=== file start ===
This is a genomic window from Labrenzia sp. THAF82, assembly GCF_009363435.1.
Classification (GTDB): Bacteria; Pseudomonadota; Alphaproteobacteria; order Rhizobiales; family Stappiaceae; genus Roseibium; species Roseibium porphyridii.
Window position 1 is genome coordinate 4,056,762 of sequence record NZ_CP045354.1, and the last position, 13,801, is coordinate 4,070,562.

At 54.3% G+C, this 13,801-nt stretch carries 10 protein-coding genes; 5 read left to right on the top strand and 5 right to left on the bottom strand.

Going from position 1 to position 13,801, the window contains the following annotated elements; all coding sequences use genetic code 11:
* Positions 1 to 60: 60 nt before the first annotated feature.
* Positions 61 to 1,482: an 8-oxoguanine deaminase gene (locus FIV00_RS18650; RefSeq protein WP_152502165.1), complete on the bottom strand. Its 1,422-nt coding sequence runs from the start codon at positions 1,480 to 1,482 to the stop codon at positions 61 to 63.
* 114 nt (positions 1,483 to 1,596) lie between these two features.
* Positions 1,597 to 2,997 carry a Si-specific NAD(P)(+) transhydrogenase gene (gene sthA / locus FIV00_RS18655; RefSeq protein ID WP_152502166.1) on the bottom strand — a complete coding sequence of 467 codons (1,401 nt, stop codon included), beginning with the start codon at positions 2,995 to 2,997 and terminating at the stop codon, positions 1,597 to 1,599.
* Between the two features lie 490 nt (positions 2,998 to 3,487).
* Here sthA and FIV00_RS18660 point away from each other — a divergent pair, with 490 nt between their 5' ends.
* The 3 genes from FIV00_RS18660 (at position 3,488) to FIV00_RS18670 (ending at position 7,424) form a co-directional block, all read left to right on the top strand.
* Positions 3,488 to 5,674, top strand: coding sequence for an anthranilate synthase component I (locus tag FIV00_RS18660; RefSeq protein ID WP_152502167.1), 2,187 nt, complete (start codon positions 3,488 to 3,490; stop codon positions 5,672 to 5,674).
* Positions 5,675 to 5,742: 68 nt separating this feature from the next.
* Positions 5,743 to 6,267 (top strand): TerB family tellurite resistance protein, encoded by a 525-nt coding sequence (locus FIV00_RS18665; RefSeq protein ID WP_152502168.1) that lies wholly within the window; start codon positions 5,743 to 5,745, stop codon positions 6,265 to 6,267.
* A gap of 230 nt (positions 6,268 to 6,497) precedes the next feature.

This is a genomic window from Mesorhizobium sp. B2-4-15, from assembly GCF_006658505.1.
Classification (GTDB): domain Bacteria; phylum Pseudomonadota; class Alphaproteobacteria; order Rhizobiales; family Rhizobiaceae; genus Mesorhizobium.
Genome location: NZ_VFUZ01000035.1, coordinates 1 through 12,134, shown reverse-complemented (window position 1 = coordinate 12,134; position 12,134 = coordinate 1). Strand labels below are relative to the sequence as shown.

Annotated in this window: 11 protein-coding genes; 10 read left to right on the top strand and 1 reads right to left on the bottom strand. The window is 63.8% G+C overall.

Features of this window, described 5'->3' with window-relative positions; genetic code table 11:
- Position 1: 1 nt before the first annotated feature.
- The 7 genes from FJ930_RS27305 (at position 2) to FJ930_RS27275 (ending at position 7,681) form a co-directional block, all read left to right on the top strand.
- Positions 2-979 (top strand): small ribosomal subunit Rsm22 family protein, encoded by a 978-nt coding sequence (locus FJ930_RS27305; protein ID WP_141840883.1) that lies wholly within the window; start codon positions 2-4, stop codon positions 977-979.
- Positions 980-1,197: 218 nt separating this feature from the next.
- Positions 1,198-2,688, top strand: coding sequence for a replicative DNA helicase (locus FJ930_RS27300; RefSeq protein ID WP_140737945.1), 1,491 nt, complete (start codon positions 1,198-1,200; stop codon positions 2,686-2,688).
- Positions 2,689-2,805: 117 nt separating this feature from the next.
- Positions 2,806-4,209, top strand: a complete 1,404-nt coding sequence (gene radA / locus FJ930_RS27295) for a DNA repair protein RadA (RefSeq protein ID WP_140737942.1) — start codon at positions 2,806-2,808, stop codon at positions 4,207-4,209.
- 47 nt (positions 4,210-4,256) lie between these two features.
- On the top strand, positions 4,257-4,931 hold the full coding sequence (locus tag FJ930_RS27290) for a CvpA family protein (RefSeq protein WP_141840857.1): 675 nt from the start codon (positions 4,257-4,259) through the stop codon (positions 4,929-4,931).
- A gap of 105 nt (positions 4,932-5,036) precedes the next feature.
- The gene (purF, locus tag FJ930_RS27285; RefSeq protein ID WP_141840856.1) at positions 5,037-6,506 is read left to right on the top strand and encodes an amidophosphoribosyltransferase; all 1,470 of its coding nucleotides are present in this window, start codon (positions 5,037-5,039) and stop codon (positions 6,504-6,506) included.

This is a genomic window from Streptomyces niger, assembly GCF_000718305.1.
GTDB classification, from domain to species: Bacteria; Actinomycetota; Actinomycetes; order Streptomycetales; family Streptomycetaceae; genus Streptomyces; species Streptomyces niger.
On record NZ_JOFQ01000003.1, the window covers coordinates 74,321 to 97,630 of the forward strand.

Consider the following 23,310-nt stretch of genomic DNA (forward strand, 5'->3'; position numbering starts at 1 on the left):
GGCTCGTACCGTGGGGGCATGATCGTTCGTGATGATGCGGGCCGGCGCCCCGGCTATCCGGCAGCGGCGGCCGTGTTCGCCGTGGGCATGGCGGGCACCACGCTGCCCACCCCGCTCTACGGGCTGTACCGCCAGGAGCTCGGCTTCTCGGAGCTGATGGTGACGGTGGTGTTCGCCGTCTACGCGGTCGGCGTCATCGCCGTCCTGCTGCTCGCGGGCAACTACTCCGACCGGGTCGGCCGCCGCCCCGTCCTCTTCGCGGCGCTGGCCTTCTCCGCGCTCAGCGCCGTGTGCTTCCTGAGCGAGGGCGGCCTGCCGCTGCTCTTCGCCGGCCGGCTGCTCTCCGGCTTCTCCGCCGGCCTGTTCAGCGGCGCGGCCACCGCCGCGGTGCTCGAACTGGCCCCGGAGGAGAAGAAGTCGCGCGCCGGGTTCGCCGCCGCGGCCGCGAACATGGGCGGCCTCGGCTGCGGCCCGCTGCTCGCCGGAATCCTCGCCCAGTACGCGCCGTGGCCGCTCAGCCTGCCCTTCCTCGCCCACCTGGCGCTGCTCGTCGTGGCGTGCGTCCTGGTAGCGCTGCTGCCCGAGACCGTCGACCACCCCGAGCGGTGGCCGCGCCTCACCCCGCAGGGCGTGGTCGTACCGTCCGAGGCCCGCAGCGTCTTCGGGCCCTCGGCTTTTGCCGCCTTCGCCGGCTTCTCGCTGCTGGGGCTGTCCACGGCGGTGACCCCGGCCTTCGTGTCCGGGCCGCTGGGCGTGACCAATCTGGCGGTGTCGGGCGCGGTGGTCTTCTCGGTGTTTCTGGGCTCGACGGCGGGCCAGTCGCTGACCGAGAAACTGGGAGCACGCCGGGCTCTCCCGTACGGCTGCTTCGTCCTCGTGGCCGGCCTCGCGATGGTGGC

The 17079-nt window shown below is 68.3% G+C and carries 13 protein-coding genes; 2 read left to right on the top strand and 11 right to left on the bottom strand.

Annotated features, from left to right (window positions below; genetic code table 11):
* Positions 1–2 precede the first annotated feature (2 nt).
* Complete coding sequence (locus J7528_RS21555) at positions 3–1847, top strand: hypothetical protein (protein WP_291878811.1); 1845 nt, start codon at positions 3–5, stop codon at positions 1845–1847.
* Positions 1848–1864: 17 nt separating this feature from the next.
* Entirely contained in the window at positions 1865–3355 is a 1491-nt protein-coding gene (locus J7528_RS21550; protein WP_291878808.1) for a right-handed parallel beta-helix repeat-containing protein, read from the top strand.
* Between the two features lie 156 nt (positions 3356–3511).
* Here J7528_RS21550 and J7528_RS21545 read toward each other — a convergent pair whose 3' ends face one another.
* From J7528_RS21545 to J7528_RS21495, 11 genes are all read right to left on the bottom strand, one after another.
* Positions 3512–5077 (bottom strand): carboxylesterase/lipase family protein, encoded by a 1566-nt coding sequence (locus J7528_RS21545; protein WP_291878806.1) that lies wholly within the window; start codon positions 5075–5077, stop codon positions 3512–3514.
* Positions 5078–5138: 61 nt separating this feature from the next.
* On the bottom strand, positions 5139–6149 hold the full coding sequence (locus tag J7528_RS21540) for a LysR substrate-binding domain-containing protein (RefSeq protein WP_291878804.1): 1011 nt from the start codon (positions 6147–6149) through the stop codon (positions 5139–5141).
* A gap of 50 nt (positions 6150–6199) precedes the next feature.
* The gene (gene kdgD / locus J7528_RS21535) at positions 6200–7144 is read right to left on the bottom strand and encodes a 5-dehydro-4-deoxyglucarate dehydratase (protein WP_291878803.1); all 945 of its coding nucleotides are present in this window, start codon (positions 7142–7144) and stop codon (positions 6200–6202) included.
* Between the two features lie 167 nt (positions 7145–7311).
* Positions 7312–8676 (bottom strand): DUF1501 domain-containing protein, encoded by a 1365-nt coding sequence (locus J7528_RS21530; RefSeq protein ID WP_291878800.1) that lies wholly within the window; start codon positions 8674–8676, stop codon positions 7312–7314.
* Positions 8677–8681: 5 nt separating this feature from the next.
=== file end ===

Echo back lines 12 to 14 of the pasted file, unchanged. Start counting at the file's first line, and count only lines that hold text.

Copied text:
* The 3 genes from FIV00_RS18660 (at position 3,488) to FIV00_RS18670 (ending at position 7,424) form a co-directional block, all read left to right on the top strand.
* Positions 3,488 to 5,674, top strand: coding sequence for an anthranilate synthase component I (locus tag FIV00_RS18660; RefSeq protein ID WP_152502167.1), 2,187 nt, complete (start codon positions 3,488 to 3,490; stop codon positions 5,672 to 5,674).
* Positions 5,675 to 5,742: 68 nt separating this feature from the next.